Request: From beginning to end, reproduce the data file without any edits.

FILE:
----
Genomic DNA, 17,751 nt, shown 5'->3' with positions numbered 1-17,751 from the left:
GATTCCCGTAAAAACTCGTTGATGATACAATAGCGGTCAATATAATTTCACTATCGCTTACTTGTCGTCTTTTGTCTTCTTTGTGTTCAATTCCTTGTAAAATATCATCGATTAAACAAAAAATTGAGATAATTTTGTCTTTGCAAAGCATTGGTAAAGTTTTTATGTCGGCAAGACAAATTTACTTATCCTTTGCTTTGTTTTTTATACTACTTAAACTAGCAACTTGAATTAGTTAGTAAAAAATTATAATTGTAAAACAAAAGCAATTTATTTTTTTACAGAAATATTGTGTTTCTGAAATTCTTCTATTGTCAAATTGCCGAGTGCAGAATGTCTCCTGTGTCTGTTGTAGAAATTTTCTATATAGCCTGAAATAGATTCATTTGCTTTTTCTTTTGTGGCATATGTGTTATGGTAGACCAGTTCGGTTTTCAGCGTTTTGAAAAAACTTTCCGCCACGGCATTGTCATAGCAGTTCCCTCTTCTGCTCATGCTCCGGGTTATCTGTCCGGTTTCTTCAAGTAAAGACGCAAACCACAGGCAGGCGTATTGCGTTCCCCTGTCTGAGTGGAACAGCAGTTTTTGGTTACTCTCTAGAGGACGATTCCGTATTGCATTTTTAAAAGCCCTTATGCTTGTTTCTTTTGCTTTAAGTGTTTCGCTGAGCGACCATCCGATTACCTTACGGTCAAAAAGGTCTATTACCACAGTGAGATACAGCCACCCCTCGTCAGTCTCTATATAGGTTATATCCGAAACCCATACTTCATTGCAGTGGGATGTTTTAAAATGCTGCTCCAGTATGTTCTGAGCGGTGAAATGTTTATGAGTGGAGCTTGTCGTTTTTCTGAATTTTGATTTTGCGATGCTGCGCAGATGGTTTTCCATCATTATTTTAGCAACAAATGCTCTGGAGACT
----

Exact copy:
Genomic DNA, 17,751 nt, shown 5'->3' with positions numbered 1-17,751 from the left:
GATTCCCGTAAAAACTCGTTGATGATACAATAGCGGTCAATATAATTTCACTATCGCTTACTTGTCGTCTTTTGTCTTCTTTGTGTTCAATTCCTTGTAAAATATCATCGATTAAACAAAAAATTGAGATAATTTTGTCTTTGCAAAGCATTGGTAAAGTTTTTATGTCGGCAAGACAAATTTACTTATCCTTTGCTTTGTTTTTTATACTACTTAAACTAGCAACTTGAATTAGTTAGTAAAAAATTATAATTGTAAAACAAAAGCAATTTATTTTTTTACAGAAATATTGTGTTTCTGAAATTCTTCTATTGTCAAATTGCCGAGTGCAGAATGTCTCCTGTGTCTGTTGTAGAAATTTTCTATATAGCCTGAAATAGATTCATTTGCTTTTTCTTTTGTGGCATATGTGTTATGGTAGACCAGTTCGGTTTTCAGCGTTTTGAAAAAACTTTCCGCCACGGCATTGTCATAGCAGTTCCCTCTTCTGCTCATGCTCCGGGTTATCTGTCCGGTTTCTTCAAGTAAAGACGCAAACCACAGGCAGGCGTATTGCGTTCCCCTGTCTGAGTGGAACAGCAGTTTTTGGTTACTCTCTAGAGGACGATTCCGTATTGCATTTTTAAAAGCCCTTATGCTTGTTTCTTTTGCTTTAAGTGTTTCGCTGAGCGACCATCCGATTACCTTACGGTCAAAAAGGTCTATTACCACAGTGAGATACAGCCACCCCTCGTCAGTCTCTATATAGGTTATATCCGAAACCCATACTTCATTGCAGTGGGATGTTTTAAAATGCTGCTCCAGTATGTTCTGAGCGGTGAAATGTTTATGAGTGGAGCTTGTCGTTTTTCTGAATTTTGATTTTGCGATGCTGCGCAGATGGTTTTCCATCATTATTTTAGCAACAAATGCTCTGGAGACT